Then and now Breast cancer patients benefit today from more accurate strategies that have been put into clinical practice in recent years. One of them is new radiation regimens that use improved equipment. They cause fewer complications. A lot has been done as well to introduce such methods as trucut biopsy, MRI, PET-CT scan, HER2 routine testing, personalized targeted treatment, etc. Research matters.
What is one of the worst things about having breast cancer in your early 40s, which is when my cancer story happened? You feel pretty strong. You rely on your body and you feel perfectly fine. Breast cancer is tricky because there are no symptoms in the early stages. When you have been told you have “that thing” in your breast it is scary. It shakes your self-confidence. It changes a lot around you.
I like helping people and also value the help of others. I used the support of breast cancer support groups throughout treatment and beyond. There was a diverse group of many women. Some of them had been 20 years cancer-free. Some had been newly diagnosed or were currently in treatment. But they all were so warmly inviting and supportive. They inspired me to fight and gave me strength and support.
Later, as a Peer Support Volunteer with the Canadian Cancer Society, I provided telephone support to those who had breast cancer. During our conversations I was someone who had “been there” and gone through what they were facing. It is such a wonderful feeling to talk to somebody who is so scared and give them some hope! We would chat about everything. Strikingly, the number one thing we always started with was their question “What did I do to cause this?” The women said, “I had children, I breastfed them, I don’t smoke, I exercise, and here I have breast cancer. Why?”
Researchers know a lot about what may cause breast cancer; however, there is still much that is unknown. I have a history of breast cancer in my family. My two aunts and grand-aunt had breast cancer, and one of my aunts was diagnosed at 42 (the same age I was at diagnosis) and died at 43. It happened very quickly. My grandfather had male breast cancer, which is very rare! My genetic tests showed a negative result though. Subsequently, due to the most recent cancer I had in 2016, I was again referred to do genetic testing and once again it came back negative. Whatever I had, it is not genetic. Although my second cancer was likely caused by the radiation treatments I received in 2000, my first one seemed to be just random. This is what we know now. I believe we are always learning more about the cause of breast cancer since research is constantly evolving.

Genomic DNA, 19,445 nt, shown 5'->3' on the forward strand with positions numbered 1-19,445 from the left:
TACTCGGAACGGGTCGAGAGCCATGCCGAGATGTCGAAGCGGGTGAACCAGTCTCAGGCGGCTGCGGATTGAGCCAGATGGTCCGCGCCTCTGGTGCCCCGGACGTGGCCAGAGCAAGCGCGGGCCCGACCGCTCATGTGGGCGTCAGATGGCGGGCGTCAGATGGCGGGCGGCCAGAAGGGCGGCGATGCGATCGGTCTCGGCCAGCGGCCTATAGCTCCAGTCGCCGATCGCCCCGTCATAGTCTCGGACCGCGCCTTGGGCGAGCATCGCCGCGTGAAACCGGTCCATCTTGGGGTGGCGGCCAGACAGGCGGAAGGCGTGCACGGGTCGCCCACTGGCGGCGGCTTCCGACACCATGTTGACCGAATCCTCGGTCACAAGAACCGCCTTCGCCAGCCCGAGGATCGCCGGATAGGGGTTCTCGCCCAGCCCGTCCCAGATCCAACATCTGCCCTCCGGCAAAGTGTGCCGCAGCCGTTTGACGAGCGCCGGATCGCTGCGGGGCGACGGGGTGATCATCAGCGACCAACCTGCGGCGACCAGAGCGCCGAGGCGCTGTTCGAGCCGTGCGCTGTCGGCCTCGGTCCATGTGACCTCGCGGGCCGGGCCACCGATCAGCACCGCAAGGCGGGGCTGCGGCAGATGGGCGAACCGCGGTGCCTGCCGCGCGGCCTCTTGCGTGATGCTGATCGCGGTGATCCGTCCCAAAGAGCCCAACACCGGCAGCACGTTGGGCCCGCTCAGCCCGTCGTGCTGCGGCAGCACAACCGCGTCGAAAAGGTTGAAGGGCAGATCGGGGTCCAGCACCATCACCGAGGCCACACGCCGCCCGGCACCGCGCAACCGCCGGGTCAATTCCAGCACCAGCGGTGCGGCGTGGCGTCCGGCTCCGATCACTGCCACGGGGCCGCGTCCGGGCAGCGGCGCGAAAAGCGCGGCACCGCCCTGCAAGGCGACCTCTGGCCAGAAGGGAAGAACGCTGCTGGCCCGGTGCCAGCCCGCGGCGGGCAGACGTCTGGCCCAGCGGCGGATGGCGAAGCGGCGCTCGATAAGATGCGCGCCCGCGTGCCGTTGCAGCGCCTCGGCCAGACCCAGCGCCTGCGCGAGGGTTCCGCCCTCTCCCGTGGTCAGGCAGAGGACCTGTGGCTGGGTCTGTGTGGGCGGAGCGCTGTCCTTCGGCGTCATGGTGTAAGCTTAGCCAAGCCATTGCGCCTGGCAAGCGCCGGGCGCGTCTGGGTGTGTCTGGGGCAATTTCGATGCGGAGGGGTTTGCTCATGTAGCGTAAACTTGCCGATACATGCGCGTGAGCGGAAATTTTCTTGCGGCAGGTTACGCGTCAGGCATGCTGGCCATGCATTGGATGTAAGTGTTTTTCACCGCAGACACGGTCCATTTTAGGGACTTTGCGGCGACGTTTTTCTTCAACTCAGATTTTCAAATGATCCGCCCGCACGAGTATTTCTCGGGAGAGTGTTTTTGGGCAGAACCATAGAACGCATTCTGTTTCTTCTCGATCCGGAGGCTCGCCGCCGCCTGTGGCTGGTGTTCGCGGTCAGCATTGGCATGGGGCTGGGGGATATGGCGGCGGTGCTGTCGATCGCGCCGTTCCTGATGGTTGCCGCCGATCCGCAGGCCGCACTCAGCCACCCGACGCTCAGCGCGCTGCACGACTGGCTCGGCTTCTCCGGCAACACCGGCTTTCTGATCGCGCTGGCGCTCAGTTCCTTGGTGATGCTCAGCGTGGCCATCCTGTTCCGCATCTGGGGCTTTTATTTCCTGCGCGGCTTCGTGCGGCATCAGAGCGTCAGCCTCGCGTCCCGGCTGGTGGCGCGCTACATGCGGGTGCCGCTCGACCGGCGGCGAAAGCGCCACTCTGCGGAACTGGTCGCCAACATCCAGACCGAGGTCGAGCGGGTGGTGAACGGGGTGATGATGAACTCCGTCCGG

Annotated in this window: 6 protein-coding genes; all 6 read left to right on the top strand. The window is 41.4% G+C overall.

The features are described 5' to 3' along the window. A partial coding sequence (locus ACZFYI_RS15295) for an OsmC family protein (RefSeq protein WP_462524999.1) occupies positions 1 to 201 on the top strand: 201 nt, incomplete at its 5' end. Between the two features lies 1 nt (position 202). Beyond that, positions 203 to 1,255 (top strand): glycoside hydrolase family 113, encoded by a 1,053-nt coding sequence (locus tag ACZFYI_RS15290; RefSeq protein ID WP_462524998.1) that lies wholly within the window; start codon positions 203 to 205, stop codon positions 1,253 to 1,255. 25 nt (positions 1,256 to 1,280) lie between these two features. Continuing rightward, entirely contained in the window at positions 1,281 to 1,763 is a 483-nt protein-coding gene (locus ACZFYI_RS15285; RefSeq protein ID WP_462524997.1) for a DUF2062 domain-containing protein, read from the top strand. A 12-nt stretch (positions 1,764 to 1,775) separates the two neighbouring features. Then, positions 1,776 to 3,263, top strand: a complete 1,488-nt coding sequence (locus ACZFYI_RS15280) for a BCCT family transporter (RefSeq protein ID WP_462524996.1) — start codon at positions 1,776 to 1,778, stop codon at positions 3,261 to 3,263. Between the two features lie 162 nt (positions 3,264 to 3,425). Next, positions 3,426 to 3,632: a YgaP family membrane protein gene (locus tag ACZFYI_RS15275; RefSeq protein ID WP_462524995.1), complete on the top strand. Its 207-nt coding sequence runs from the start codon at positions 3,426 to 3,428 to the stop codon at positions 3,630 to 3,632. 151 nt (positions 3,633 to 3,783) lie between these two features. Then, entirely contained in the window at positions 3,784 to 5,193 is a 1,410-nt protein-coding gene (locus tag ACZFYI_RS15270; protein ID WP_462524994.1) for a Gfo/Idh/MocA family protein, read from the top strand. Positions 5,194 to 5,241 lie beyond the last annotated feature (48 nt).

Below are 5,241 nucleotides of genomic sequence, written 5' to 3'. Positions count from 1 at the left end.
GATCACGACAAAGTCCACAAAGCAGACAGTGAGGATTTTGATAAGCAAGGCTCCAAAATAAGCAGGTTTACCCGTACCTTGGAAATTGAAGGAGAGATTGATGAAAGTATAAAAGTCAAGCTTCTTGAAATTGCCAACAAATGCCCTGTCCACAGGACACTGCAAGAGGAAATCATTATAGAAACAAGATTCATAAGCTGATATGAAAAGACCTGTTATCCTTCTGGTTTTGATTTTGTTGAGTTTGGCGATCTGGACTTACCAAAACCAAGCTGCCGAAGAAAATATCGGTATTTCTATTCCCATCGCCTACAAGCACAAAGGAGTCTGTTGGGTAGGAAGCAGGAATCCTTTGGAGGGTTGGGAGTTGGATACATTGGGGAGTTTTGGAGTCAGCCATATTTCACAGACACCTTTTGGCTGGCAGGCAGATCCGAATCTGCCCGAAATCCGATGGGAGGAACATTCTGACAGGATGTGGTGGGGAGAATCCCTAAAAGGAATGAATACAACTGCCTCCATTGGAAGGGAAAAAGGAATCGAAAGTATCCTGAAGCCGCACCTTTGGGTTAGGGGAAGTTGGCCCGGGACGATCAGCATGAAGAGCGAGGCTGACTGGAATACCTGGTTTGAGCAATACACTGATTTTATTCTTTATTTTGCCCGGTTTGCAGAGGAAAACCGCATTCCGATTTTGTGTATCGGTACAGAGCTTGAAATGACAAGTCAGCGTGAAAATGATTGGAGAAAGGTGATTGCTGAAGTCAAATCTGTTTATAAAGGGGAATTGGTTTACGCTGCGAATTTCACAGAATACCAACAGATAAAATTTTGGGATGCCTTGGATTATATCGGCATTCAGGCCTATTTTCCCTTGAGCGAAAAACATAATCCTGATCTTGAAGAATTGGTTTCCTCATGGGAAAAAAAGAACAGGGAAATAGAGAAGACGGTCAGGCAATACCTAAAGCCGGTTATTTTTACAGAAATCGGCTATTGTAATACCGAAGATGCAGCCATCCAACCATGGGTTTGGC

Then and now In the 1990s, achievements in genetics opened up the prospect for genetic testing to recognize mutations in BRAC genes associated with breast cancer. Ruth underwent her first BRAC test in the early 2000s. In 2016, her geneticist suggested that Ruth redo it because the BRAC test used in 2000 gave many false negatives. Since then, the technology has rapidly improved, and patients can now do more precise genetic testing. Because research matters.
As a pharmacist, I truly believe in research. Research is expensive because researchers must make sure that their research is accurate and always have to check and double-check the data. They need to have a significant cohort of patients to make sure that what they are researching they are getting right. I’ve been disease-free for more than 17 years. Research is a key for cancer patients because it gives them hope.
"Research matters because life is priceless."
- Ruth Ackerman
Your donation to The Breast Cancer Society of Canada will help fund breast cancer research. Give today, help save lives by supporting life-saving breast cancer research because, Research Matters.
Ruth's story was transcribed from interviews conducted by BCSC volunteer
Natalia Mukhina – Health journalist, reporter and cancer research advocate
Natalia Mukhina, MA in Health Studies, is a health journalist, reporter and cancer research advocate with a special focus on breast cancer. She is blogging on the up-to-date diagnostic and treatment opportunities, pharmaceutical developments, clinical trials, research methods, and medical advancements in breast cancer. Natalia participated in numerous breast cancer conferences including 18th Patient Advocate Program at 38th San Antonio Breast Cancer Symposium. She is a member of The Association of Health Care Journalists (AHCJ).